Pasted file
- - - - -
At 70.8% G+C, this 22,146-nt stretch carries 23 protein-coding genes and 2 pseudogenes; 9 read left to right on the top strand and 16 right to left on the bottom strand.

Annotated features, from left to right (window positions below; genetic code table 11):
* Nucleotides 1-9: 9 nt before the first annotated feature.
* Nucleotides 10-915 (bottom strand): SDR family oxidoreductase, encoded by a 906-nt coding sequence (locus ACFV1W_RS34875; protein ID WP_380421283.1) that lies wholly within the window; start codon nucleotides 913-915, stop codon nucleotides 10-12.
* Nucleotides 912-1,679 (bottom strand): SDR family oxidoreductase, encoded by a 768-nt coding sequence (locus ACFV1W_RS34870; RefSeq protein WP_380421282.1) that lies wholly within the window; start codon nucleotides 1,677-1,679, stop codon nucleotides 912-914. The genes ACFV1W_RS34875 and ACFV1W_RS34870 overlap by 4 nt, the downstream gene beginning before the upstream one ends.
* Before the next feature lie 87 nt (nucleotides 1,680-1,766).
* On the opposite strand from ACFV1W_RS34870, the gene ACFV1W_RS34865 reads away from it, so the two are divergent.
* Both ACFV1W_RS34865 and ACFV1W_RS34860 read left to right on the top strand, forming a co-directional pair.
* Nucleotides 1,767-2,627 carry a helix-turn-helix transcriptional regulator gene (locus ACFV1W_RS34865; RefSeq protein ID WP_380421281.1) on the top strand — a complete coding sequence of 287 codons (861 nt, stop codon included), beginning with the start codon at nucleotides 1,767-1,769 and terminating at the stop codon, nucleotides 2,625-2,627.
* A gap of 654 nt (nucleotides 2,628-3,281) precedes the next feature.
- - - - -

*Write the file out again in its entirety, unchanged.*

At 70.8% G+C, this 22,146-nt stretch carries 23 protein-coding genes and 2 pseudogenes; 9 read left to right on the top strand and 16 right to left on the bottom strand.

Annotated features, from left to right (window positions below; genetic code table 11):
* Nucleotides 1-9: 9 nt before the first annotated feature.
* Nucleotides 10-915 (bottom strand): SDR family oxidoreductase, encoded by a 906-nt coding sequence (locus ACFV1W_RS34875; protein ID WP_380421283.1) that lies wholly within the window; start codon nucleotides 913-915, stop codon nucleotides 10-12.
* Nucleotides 912-1,679 (bottom strand): SDR family oxidoreductase, encoded by a 768-nt coding sequence (locus ACFV1W_RS34870; RefSeq protein WP_380421282.1) that lies wholly within the window; start codon nucleotides 1,677-1,679, stop codon nucleotides 912-914. The genes ACFV1W_RS34875 and ACFV1W_RS34870 overlap by 4 nt, the downstream gene beginning before the upstream one ends.
* Before the next feature lie 87 nt (nucleotides 1,680-1,766).
* On the opposite strand from ACFV1W_RS34870, the gene ACFV1W_RS34865 reads away from it, so the two are divergent.
* Both ACFV1W_RS34865 and ACFV1W_RS34860 read left to right on the top strand, forming a co-directional pair.
* Nucleotides 1,767-2,627 carry a helix-turn-helix transcriptional regulator gene (locus ACFV1W_RS34865; RefSeq protein ID WP_380421281.1) on the top strand — a complete coding sequence of 287 codons (861 nt, stop codon included), beginning with the start codon at nucleotides 1,767-1,769 and terminating at the stop codon, nucleotides 2,625-2,627.
* A gap of 654 nt (nucleotides 2,628-3,281) precedes the next feature.